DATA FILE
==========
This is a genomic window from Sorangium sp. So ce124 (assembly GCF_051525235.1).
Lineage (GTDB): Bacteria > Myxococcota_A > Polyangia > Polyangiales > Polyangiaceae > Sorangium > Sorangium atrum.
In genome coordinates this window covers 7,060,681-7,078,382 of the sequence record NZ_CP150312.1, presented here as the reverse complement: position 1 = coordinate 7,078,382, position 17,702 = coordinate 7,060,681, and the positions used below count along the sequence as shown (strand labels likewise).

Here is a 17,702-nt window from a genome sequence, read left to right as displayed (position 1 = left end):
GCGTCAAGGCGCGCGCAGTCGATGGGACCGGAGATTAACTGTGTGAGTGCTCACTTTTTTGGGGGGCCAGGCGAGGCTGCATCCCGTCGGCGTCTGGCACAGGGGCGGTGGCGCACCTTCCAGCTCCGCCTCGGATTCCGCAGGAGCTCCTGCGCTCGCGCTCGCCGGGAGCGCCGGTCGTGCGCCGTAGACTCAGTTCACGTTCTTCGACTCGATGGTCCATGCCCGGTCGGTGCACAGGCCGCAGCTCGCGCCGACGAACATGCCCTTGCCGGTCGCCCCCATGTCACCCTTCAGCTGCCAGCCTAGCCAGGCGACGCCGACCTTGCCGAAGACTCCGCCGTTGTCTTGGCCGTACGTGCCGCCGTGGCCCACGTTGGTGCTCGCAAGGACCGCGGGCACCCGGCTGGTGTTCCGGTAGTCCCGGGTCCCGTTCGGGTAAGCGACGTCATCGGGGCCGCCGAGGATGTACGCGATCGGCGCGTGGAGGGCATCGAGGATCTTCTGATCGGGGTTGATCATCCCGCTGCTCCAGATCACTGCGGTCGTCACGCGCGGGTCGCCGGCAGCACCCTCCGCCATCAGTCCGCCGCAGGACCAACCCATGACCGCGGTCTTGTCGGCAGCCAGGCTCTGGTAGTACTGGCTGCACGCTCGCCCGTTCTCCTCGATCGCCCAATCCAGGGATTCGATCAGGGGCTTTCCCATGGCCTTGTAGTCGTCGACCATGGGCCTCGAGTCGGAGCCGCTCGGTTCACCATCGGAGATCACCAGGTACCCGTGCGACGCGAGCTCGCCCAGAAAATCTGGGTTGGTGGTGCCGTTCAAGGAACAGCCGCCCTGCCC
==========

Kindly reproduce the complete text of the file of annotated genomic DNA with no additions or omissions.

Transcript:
This is a genomic window from Sorangium sp. So ce124 (assembly GCF_051525235.1).
Lineage (GTDB): Bacteria > Myxococcota_A > Polyangia > Polyangiales > Polyangiaceae > Sorangium > Sorangium atrum.
In genome coordinates this window covers 7,060,681-7,078,382 of the sequence record NZ_CP150312.1, presented here as the reverse complement: position 1 = coordinate 7,078,382, position 17,702 = coordinate 7,060,681, and the positions used below count along the sequence as shown (strand labels likewise).

Here is a 17,702-nt window from a genome sequence, read left to right as displayed (position 1 = left end):
GCGTCAAGGCGCGCGCAGTCGATGGGACCGGAGATTAACTGTGTGAGTGCTCACTTTTTTGGGGGGCCAGGCGAGGCTGCATCCCGTCGGCGTCTGGCACAGGGGCGGTGGCGCACCTTCCAGCTCCGCCTCGGATTCCGCAGGAGCTCCTGCGCTCGCGCTCGCCGGGAGCGCCGGTCGTGCGCCGTAGACTCAGTTCACGTTCTTCGACTCGATGGTCCATGCCCGGTCGGTGCACAGGCCGCAGCTCGCGCCGACGAACATGCCCTTGCCGGTCGCCCCCATGTCACCCTTCAGCTGCCAGCCTAGCCAGGCGACGCCGACCTTGCCGAAGACTCCGCCGTTGTCTTGGCCGTACGTGCCGCCGTGGCCCACGTTGGTGCTCGCAAGGACCGCGGGCACCCGGCTGGTGTTCCGGTAGTCCCGGGTCCCGTTCGGGTAAGCGACGTCATCGGGGCCGCCGAGGATGTACGCGATCGGCGCGTGGAGGGCATCGAGGATCTTCTGATCGGGGTTGATCATCCCGCTGCTCCAGATCACTGCGGTCGTCACGCGCGGGTCGCCGGCAGCACCCTCCGCCATCAGTCCGCCGCAGGACCAACCCATGACCGCGGTCTTGTCGGCAGCCAGGCTCTGGTAGTACTGGCTGCACGCTCGCCCGTTCTCCTCGATCGCCCAATCCAGGGATTCGATCAGGGGCTTTCCCATGGCCTTGTAGTCGTCGACCATGGGCCTCGAGTCGGAGCCGCTCGGTTCACCATCGGAGATCACCAGGTACCCGTGCGACGCGAGCTCGCCCAGAAAATCTGGGTTGGTGGTGCCGTTCAAGGAACAGCCGCCCTGCCC